Why People with Type 1 Have Digestive Problems

Why People with Type 1 Have Digestive Problems

Here is an article I found on-line. Thought it was interesting and useful to read. Please check it out. It was written by Travis Manni.

Why People with Type 1 Have Digestive Problems

Researchers discover a possible root cause of multiple digestive issues in people with diabetes.

Travis Manni | February 11th 2016

The longer a person lives with diabetes, the higher their risk of digestive issues. For a long time, it was unclear why, but an international study has found a possible culprit. Study researchers believe they have found that the liver of a person with Type 1 may produce an excessive amount of a protein that can hamper digestion, according to a Science Daily report.

By comparing the intestinal tissue of people with and without diabetes, researchers realized that the cells lining the intestinal tract of people with diabetes were damaged by a substance called insulin-like growth factor binding protein 3 (IGFBP3). Excess IGFBP3 can cause gastrointestinal issues like irritable bowel syndrome, delayed bowel movements, bloating, and lack of bowel control; collectively, these problems are known as diabetic enteropathy. IGFBP3 cells attach themselves to colonic stem cells, which are coincidentally responsible for repairing wounds in the intestinal lining. As these stem cells are damaged, they lose the ability to make necessary repairs, thus creating a deteriorating digestive tract over time.

Once researchers understood the cause of diabetic enteropathy, they were able to reverse colon damage in mice with diabetes by using a drug to block the circulation of IGFBP3 cells. The researchers, who didn’t name the drug used to reverse the colon damage, believe this treatment could be cultivated to treat previously untreatable digestive problems in humans.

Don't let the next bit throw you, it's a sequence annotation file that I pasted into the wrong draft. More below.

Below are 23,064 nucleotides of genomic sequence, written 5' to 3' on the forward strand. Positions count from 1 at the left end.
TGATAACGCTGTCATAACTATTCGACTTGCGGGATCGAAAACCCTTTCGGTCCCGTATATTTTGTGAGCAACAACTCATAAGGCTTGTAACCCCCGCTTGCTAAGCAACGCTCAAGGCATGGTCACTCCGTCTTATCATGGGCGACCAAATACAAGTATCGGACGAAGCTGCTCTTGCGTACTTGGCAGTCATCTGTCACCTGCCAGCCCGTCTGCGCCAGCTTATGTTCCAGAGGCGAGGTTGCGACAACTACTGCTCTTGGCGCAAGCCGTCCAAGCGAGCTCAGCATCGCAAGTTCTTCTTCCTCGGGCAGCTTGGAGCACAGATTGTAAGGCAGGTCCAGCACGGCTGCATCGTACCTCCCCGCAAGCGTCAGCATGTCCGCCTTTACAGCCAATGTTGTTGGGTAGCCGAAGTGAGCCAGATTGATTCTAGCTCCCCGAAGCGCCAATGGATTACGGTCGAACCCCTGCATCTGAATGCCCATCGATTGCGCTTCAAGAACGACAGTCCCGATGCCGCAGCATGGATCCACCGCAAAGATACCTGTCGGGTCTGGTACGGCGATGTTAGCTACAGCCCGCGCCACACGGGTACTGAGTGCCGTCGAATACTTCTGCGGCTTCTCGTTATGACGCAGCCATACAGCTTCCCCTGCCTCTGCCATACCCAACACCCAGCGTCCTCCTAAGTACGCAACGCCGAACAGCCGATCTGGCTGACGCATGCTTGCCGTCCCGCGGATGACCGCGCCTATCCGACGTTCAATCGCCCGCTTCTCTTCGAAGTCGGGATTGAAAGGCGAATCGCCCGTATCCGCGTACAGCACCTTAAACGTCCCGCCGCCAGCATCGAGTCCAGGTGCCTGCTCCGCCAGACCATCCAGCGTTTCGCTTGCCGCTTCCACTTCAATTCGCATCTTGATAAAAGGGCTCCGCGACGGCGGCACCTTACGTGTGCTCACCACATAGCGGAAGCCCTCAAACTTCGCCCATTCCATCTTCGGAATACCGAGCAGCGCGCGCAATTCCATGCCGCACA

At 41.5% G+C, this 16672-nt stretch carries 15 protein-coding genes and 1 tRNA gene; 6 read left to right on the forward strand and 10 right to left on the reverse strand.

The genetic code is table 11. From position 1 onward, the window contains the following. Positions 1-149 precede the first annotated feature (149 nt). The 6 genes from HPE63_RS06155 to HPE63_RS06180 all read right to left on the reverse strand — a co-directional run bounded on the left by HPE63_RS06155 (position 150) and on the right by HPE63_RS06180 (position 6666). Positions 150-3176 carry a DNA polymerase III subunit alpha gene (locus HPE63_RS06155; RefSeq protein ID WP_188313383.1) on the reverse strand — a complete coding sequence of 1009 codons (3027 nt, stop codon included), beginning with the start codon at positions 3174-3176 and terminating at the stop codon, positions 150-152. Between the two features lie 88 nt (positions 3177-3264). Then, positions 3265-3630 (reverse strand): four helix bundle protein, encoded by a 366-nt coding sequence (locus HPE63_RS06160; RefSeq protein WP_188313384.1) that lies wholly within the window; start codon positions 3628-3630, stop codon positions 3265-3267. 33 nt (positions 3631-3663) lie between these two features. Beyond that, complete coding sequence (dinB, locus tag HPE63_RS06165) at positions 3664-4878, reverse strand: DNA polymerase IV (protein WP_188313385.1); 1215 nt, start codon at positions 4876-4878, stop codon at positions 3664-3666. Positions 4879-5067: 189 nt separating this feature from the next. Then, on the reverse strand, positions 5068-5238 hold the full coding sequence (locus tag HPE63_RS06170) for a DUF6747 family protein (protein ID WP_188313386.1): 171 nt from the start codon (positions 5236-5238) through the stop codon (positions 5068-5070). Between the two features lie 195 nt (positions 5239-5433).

Of course, as people with diabetes well know, a mouse “cure” doesn’t always translate into a new treatment for humans. Still, a better understanding of the culprit behind intestinal problems in people with diabetes will likely improve treatment options in the future.

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  • Activity2004

    Not only type 1 but type two also have gi problems.

    1) edema of the intestinal wall hampers the intestinal motility.

    2) recurrent gi infection.

    3) nerve problems.

    A few that i could recollect. I always look for simple explanation. There are always dogs on the street and not lions.

  • suramo,

    Thanks for the information! I don't know why the article didn't compare the two types.

  • Activity2004

    They were busy finding a fantastic substance insulin-like growth factor binding protein 3 (IGFBP3) 😁😁😁😁

  • What's IGFBF3, suramo?

  • Activity2004

    😁😁😁😁😁😁😁.

    You have taught me that word. See your post above. Also see in my reply before that word. 😁😁😁😝😝😝😝

  • Activity2004

    Also we take less carbs. So less fibres. We tend to be constipated.

  • The constipation issue does tend to be more when fiber is included!

  • Activity2004

    "The national fiber recommendations are 30 to 38 grams a day for men and 25 grams a day for women between 18 and 50 years old, and 21 grams a day if a woman is 51 and older. Another general guideline is to get 14 grams of fiber for every 1,000 calories in your diet."

    "High fiber foods such as fruits, vegetables, whole grains, beans, and nuts are an essential part of a healthy diet. But, if your fiber intake exceeds your daily recommendation or if you suddenly start eating too much fiber, it can result in abdominal pain, bloating, diarrhea, or even constipation."

    Usually with high fiber intake flatulence is the problem and diarrhea more than constipation. Also fibres are a source of RS - resistant starch.

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